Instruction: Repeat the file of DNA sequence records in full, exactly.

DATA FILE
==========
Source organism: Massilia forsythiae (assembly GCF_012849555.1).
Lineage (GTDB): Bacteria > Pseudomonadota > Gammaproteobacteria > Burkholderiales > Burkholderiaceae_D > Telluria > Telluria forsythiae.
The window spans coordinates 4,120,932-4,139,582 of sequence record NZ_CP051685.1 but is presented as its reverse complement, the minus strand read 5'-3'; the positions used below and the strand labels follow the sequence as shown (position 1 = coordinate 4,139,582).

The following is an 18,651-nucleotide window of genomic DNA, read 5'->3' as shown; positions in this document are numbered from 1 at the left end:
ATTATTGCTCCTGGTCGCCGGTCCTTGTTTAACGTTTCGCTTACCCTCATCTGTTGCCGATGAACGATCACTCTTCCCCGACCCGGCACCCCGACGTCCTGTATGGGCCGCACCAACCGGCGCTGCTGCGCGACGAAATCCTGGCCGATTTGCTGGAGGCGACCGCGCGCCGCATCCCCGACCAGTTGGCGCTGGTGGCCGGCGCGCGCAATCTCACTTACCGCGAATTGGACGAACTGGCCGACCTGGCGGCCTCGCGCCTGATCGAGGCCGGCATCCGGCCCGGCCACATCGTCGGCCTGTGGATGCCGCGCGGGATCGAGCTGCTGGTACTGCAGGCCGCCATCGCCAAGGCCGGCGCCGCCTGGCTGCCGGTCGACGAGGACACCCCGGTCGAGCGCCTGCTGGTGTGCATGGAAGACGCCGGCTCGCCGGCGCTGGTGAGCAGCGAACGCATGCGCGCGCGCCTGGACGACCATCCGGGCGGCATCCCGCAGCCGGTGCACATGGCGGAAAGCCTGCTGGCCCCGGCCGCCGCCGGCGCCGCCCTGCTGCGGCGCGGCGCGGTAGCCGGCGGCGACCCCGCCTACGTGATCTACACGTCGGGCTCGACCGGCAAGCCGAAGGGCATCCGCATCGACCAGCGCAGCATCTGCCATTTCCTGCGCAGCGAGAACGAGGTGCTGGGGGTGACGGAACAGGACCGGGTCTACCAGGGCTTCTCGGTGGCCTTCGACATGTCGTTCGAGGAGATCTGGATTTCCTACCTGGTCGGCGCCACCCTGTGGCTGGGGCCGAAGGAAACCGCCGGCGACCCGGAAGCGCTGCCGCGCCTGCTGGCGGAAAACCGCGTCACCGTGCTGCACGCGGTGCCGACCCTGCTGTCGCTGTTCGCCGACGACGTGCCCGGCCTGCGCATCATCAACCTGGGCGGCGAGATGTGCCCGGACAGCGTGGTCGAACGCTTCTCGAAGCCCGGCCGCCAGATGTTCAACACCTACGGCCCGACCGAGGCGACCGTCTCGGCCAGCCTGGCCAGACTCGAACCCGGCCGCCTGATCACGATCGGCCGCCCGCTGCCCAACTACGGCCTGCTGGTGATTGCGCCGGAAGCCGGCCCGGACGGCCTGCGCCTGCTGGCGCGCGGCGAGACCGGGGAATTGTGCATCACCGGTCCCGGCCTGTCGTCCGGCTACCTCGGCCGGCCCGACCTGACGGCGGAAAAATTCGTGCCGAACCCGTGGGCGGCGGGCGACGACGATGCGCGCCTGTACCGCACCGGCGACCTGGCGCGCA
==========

Source organism: Massilia forsythiae (assembly GCF_012849555.1).
Lineage (GTDB): Bacteria > Pseudomonadota > Gammaproteobacteria > Burkholderiales > Burkholderiaceae_D > Telluria > Telluria forsythiae.
The window spans coordinates 4,120,932-4,139,582 of sequence record NZ_CP051685.1 but is presented as its reverse complement, the minus strand read 5'-3'; the positions used below and the strand labels follow the sequence as shown (position 1 = coordinate 4,139,582).

The following is an 18,651-nucleotide window of genomic DNA, read 5'->3' as shown; positions in this document are numbered from 1 at the left end:
ATTATTGCTCCTGGTCGCCGGTCCTTGTTTAACGTTTCGCTTACCCTCATCTGTTGCCGATGAACGATCACTCTTCCCCGACCCGGCACCCCGACGTCCTGTATGGGCCGCACCAACCGGCGCTGCTGCGCGACGAAATCCTGGCCGATTTGCTGGAGGCGACCGCGCGCCGCATCCCCGACCAGTTGGCGCTGGTGGCCGGCGCGCGCAATCTCACTTACCGCGAATTGGACGAACTGGCCGACCTGGCGGCCTCGCGCCTGATCGAGGCCGGCATCCGGCCCGGCCACATCGTCGGCCTGTGGATGCCGCGCGGGATCGAGCTGCTGGTACTGCAGGCCGCCATCGCCAAGGCCGGCGCCGCCTGGCTGCCGGTCGACGAGGACACCCCGGTCGAGCGCCTGCTGGTGTGCATGGAAGACGCCGGCTCGCCGGCGCTGGTGAGCAGCGAACGCATGCGCGCGCGCCTGGACGACCATCCGGGCGGCATCCCGCAGCCGGTGCACATGGCGGAAAGCCTGCTGGCCCCGGCCGCCGCCGGCGCCGCCCTGCTGCGGCGCGGCGCGGTAGCCGGCGGCGACCCCGCCTACGTGATCTACACGTCGGGCTCGACCGGCAAGCCGAAGGGCATCCGCATCGACCAGCGCAGCATCTGCCATTTCCTGCGCAGCGAGAACGAGGTGCTGGGGGTGACGGAACAGGACCGGGTCTACCAGGGCTTCTCGGTGGCCTTCGACATGTCGTTCGAGGAGATCTGGATTTCCTACCTGGTCGGCGCCACCCTGTGGCTGGGGCCGAAGGAAACCGCCGGCGACCCGGAAGCGCTGCCGCGCCTGCTGGCGGAAAACCGCGTCACCGTGCTGCACGCGGTGCCGACCCTGCTGTCGCTGTTCGCCGACGACGTGCCCGGCCTGCGCATCATCAACCTGGGCGGCGAGATGTGCCCGGACAGCGTGGTCGAACGCTTCTCGAAGCCCGGCCGCCAGATGTTCAACACCTACGGCCCGACCGAGGCGACCGTCTCGGCCAGCCTGGCCAGACTCGAACCCGGCCGCCTGATCACGATCGGCCGCCCGCTGCCCAACTACGGCCTGCTGGTGATTGCGCCGGAAGCCGGCCCGGACGGCCTGCGCCTGCTGGCGCGCGGCGAGACCGGGGAATTGTGCATCACCGGTCCCGGCCTGTCGTCCGGCTACCTCGGCCGGCCCGACCTGACGGCGGAAAAATTCGTGCCGAACCCGTGGGCGGCGGGCGACGACGATGCGCGCCTGTACCGCACCGGCGACCTGGCGCGCA